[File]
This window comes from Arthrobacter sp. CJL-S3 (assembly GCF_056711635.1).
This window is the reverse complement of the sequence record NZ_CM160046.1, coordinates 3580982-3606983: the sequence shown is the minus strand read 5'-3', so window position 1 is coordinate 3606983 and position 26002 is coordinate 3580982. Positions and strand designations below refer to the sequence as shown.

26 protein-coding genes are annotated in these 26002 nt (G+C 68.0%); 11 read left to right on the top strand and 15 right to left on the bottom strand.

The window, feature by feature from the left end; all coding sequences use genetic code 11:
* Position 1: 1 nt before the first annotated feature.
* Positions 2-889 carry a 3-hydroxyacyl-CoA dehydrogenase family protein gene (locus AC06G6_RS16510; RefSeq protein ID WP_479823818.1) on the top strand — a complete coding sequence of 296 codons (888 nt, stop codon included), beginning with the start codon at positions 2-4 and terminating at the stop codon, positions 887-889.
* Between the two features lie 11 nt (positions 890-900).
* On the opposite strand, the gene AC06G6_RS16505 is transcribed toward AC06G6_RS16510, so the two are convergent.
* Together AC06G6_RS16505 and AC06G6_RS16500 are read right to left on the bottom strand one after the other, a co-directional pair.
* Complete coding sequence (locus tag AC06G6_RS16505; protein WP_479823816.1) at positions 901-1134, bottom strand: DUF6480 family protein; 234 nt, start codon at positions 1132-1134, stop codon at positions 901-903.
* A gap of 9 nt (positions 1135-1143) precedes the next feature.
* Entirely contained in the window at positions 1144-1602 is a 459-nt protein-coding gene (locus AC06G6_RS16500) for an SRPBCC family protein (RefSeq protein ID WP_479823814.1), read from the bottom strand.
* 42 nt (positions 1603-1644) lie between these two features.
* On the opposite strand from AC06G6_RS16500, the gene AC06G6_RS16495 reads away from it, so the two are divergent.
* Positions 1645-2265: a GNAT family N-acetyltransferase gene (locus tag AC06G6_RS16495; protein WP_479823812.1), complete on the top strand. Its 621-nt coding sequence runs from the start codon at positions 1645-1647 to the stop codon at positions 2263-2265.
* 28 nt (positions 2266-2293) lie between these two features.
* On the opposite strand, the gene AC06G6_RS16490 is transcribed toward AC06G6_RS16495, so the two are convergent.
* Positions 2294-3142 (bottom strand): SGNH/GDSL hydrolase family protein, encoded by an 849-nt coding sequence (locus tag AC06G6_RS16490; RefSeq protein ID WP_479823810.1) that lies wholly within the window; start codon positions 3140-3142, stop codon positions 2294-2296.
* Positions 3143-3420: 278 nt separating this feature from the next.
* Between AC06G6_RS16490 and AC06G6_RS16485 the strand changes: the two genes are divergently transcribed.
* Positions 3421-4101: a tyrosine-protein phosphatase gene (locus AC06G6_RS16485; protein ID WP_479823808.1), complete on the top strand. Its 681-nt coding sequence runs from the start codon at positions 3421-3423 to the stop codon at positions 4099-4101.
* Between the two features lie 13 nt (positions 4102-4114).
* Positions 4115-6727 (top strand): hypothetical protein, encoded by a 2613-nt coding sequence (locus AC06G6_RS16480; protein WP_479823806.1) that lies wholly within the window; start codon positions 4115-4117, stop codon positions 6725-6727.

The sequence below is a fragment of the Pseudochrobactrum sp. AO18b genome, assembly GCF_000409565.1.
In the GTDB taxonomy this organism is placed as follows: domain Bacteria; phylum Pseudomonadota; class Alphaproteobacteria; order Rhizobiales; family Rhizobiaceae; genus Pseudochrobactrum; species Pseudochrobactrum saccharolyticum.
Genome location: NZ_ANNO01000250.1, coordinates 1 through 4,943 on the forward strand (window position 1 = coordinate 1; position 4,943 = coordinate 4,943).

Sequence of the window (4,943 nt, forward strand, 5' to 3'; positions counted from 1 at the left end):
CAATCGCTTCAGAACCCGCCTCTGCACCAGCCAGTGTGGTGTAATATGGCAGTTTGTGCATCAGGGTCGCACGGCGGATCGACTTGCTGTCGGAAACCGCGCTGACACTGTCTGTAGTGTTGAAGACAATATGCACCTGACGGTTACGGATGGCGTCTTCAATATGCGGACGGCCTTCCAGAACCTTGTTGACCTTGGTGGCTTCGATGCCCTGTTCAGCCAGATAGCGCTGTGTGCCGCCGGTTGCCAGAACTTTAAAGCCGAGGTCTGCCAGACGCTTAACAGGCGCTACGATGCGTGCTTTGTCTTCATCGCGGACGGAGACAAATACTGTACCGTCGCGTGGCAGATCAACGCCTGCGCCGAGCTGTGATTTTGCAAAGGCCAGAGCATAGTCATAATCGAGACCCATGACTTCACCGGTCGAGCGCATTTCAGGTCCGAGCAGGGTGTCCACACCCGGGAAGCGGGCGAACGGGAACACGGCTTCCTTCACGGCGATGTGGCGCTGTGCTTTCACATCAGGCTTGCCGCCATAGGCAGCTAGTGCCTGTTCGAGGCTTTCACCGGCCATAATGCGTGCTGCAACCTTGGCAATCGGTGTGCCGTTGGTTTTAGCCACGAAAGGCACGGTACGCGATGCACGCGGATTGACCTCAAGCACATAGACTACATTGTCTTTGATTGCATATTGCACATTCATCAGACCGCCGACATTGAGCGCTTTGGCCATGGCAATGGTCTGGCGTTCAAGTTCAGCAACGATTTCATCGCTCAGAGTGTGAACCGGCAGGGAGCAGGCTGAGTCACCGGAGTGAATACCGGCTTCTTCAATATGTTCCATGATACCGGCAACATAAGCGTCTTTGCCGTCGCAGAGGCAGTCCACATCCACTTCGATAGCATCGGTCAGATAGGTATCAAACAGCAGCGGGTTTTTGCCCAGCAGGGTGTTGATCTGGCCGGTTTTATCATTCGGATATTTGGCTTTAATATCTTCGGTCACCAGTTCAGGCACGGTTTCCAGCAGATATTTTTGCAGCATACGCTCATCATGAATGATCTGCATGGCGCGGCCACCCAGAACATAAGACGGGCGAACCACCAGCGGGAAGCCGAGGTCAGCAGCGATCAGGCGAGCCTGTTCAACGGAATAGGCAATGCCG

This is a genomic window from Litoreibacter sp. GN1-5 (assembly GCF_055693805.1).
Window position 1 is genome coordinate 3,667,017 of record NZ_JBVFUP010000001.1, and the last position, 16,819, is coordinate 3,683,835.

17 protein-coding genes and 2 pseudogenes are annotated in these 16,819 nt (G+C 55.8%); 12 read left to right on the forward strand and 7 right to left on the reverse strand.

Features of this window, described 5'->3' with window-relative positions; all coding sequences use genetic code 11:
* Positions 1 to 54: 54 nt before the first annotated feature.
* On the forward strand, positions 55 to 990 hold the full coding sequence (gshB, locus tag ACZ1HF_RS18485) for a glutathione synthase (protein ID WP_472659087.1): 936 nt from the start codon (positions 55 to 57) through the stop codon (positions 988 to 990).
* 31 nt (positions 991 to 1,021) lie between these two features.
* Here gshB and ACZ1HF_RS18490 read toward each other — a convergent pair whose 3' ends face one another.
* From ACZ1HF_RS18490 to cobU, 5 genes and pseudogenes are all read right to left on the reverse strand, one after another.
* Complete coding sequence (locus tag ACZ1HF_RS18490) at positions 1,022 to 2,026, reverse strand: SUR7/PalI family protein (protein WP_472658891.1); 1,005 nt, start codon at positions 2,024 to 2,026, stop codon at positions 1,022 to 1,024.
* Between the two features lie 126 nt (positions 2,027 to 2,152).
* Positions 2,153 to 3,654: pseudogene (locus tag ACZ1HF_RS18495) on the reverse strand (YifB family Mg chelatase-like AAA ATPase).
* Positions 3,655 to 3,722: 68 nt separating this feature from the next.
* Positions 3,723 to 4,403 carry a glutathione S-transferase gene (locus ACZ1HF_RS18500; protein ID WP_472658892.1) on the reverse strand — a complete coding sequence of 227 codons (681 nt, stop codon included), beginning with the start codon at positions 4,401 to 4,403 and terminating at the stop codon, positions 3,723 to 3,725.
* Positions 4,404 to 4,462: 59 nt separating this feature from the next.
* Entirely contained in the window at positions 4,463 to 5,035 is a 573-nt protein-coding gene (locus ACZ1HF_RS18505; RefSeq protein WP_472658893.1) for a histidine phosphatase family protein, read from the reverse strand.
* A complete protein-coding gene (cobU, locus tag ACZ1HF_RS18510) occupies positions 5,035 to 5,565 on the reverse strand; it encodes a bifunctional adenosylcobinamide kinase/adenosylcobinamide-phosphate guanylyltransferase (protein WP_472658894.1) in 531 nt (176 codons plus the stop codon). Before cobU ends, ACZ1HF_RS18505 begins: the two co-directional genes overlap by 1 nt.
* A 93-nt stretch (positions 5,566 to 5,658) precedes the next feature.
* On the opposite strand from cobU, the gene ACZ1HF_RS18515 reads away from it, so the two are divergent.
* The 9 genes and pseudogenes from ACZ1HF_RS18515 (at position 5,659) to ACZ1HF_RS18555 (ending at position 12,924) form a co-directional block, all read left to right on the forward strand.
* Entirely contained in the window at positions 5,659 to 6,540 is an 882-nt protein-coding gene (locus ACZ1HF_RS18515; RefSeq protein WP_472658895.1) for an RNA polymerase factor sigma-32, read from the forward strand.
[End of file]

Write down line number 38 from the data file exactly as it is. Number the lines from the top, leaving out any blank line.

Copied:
* Complete coding sequence (locus tag ACZ1HF_RS18490) at positions 1,022 to 2,026, reverse strand: SUR7/PalI family protein (protein WP_472658891.1); 1,005 nt, start codon at positions 2,024 to 2,026, stop codon at positions 1,022 to 1,024.